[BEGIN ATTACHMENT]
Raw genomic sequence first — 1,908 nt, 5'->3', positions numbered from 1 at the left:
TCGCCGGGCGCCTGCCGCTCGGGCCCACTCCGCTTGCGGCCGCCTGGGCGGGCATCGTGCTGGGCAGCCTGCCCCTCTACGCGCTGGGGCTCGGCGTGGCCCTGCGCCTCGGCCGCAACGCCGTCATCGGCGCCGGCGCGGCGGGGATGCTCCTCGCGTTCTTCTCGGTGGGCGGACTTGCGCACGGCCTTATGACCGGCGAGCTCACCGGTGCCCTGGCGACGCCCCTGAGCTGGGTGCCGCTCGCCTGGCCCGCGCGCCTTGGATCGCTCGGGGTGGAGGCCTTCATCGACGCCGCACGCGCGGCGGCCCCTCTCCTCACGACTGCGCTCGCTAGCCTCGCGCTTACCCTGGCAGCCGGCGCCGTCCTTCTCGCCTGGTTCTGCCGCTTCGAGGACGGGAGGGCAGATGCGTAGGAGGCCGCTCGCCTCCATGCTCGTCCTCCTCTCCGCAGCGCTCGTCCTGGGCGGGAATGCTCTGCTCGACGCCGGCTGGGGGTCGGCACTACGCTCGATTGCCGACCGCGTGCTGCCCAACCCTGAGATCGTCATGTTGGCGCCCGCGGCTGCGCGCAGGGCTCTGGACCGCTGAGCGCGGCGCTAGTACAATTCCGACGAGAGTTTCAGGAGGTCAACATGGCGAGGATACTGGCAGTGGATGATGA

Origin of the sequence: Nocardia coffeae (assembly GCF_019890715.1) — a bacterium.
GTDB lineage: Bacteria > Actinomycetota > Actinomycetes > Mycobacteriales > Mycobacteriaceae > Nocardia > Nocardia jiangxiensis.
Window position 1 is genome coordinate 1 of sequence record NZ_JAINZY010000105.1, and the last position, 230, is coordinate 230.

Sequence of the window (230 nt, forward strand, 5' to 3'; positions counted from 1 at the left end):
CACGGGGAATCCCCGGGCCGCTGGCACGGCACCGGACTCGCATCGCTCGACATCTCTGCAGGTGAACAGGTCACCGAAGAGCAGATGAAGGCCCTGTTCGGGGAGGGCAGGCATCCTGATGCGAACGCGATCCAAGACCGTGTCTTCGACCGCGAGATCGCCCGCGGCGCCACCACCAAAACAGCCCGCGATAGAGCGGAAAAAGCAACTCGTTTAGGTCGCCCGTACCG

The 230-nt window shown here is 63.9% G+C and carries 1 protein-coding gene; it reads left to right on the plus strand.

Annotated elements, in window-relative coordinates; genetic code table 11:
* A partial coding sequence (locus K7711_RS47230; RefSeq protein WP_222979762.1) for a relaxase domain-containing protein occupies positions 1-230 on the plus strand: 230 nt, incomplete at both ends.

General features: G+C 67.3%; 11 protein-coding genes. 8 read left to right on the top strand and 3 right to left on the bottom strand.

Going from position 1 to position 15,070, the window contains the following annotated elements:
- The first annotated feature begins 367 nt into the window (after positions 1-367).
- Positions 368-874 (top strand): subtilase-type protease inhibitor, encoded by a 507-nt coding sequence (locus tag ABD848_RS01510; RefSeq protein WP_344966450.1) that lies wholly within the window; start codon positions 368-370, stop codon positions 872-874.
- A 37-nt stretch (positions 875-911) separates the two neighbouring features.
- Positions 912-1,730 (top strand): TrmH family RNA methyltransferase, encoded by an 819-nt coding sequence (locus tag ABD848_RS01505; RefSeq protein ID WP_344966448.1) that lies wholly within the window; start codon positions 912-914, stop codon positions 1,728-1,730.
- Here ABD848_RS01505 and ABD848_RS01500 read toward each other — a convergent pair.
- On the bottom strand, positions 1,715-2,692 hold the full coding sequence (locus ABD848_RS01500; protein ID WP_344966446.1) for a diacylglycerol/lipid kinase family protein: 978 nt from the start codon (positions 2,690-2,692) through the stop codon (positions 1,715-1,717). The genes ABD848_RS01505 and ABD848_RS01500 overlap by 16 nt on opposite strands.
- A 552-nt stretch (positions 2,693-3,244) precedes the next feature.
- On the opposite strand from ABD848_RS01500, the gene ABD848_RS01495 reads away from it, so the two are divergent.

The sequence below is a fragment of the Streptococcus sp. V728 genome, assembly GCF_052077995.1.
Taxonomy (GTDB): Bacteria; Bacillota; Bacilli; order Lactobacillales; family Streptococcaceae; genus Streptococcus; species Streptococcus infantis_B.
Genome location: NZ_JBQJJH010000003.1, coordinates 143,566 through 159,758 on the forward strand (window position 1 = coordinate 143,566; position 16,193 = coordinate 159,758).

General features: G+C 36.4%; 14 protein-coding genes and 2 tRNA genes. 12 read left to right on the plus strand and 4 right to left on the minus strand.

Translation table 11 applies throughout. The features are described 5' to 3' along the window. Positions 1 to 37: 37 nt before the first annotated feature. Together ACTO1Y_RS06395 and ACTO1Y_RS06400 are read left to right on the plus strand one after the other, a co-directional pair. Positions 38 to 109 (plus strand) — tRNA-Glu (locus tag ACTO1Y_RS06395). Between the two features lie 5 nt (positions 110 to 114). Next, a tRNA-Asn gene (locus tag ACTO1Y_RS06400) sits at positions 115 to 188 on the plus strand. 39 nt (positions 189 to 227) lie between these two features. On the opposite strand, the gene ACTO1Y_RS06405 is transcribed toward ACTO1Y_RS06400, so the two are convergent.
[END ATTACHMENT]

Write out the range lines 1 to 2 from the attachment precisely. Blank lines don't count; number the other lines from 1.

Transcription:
Raw genomic sequence first — 1,908 nt, 5'->3', positions numbered from 1 at the left:
TCGCCGGGCGCCTGCCGCTCGGGCCCACTCCGCTTGCGGCCGCCTGGGCGGGCATCGTGCTGGGCAGCCTGCCCCTCTACGCGCTGGGGCTCGGCGTGGCCCTGCGCCTCGGCCGCAACGCCGTCATCGGCGCCGGCGCGGCGGGGATGCTCCTCGCGTTCTTCTCGGTGGGCGGACTTGCGCACGGCCTTATGACCGGCGAGCTCACCGGTGCCCTGGCGACGCCCCTGAGCTGGGTGCCGCTCGCCTGGCCCGCGCGCCTTGGATCGCTCGGGGTGGAGGCCTTCATCGACGCCGCACGCGCGGCGGCCCCTCTCCTCACGACTGCGCTCGCTAGCCTCGCGCTTACCCTGGCAGCCGGCGCCGTCCTTCTCGCCTGGTTCTGCCGCTTCGAGGACGGGAGGGCAGATGCGTAGGAGGCCGCTCGCCTCCATGCTCGTCCTCCTCTCCGCAGCGCTCGTCCTGGGCGGGAATGCTCTGCTCGACGCCGGCTGGGGGTCGGCACTACGCTCGATTGCCGACCGCGTGCTGCCCAACCCTGAGATCGTCATGTTGGCGCCCGCGGCTGCGCGCAGGGCTCTGGACCGCTGAGCGCGGCGCTAGTACAATTCCGACGAGAGTTTCAGGAGGTCAACATGGCGAGGATACTGGCAGTGGATGATGA